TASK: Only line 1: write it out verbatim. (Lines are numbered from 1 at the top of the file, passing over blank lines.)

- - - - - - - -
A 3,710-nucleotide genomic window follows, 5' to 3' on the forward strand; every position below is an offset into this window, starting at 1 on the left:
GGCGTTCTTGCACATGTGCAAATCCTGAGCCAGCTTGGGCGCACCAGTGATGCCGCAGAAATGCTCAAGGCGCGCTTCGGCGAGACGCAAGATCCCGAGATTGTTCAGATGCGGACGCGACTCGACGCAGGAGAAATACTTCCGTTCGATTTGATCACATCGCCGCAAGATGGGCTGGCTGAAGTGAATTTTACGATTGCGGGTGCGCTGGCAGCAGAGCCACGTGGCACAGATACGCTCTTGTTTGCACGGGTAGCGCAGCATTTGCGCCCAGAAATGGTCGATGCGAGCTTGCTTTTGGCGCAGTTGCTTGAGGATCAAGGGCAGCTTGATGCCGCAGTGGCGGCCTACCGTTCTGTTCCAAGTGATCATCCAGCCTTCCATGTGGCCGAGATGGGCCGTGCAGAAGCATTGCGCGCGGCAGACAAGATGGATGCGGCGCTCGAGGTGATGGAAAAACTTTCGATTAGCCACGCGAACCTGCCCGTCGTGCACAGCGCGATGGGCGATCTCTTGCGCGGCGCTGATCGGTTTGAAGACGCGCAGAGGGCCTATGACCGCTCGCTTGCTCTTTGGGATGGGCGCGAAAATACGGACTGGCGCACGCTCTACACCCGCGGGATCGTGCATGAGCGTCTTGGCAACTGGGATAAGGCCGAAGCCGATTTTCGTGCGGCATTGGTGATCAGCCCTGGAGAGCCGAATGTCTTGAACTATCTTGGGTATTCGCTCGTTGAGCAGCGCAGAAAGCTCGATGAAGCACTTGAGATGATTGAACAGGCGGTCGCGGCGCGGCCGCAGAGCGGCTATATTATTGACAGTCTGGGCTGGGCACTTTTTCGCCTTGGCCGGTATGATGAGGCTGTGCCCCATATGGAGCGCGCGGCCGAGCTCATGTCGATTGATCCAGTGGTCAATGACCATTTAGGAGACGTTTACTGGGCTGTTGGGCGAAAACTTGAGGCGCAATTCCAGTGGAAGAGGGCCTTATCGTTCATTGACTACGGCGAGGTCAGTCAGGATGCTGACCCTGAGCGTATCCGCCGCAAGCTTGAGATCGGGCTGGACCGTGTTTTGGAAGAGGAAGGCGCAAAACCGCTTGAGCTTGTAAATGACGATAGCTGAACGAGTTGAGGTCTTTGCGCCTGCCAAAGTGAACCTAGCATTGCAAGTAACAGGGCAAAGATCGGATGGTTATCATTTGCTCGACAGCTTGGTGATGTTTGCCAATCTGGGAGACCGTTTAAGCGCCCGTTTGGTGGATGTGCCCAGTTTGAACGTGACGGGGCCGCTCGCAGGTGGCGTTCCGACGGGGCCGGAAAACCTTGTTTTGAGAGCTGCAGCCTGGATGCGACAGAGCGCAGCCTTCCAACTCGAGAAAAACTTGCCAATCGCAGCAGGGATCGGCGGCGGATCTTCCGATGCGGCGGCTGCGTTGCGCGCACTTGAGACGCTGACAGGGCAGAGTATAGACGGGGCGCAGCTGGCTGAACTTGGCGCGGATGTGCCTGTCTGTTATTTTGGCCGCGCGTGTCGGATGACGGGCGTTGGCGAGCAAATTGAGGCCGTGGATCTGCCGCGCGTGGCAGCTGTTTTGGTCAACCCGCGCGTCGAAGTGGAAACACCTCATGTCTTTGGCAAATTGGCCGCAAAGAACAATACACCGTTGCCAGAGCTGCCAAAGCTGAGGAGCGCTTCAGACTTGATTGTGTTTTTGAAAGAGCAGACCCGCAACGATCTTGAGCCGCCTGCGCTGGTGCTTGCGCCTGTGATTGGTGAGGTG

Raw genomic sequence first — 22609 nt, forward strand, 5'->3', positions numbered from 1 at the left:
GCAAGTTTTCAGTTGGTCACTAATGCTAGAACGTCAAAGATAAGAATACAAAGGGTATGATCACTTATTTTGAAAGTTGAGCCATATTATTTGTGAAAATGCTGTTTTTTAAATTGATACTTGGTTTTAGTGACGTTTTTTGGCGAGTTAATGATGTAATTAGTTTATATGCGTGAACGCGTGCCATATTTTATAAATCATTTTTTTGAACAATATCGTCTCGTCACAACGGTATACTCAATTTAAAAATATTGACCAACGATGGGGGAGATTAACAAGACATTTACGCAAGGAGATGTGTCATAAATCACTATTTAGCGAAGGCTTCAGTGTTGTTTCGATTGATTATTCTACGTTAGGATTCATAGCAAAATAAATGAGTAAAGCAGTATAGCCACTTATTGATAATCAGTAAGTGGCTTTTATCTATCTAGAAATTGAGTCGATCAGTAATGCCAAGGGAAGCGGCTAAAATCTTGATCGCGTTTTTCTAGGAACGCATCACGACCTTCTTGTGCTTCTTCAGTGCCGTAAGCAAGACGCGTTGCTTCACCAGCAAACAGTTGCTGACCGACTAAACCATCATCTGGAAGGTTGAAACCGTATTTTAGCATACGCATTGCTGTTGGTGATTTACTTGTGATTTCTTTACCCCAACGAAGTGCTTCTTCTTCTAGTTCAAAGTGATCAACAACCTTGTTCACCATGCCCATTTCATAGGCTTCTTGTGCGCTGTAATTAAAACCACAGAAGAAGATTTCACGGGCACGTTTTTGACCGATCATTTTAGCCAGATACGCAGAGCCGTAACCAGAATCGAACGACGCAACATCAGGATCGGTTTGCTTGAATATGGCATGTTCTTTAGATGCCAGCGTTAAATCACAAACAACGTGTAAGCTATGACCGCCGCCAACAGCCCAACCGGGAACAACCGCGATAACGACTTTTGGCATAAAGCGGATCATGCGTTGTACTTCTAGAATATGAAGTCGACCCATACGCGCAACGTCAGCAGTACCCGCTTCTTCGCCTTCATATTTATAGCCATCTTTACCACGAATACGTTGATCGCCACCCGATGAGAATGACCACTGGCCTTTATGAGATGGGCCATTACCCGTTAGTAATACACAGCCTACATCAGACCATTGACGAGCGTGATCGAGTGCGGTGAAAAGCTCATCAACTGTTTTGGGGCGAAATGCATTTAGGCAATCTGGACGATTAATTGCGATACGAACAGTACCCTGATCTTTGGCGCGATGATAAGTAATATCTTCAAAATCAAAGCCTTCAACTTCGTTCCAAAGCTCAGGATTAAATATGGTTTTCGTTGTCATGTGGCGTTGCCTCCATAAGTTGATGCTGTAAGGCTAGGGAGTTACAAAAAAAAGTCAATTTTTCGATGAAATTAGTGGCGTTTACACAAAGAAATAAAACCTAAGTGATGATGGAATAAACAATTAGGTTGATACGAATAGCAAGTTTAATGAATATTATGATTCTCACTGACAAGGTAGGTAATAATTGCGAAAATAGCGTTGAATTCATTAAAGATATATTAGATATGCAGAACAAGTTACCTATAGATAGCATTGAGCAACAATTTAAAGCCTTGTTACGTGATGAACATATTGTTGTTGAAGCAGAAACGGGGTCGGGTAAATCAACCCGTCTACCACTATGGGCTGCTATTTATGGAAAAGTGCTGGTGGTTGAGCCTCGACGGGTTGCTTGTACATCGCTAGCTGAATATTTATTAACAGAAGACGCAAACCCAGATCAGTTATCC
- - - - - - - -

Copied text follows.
A 3,710-nucleotide genomic window follows, 5' to 3' on the forward strand; every position below is an offset into this window, starting at 1 on the left: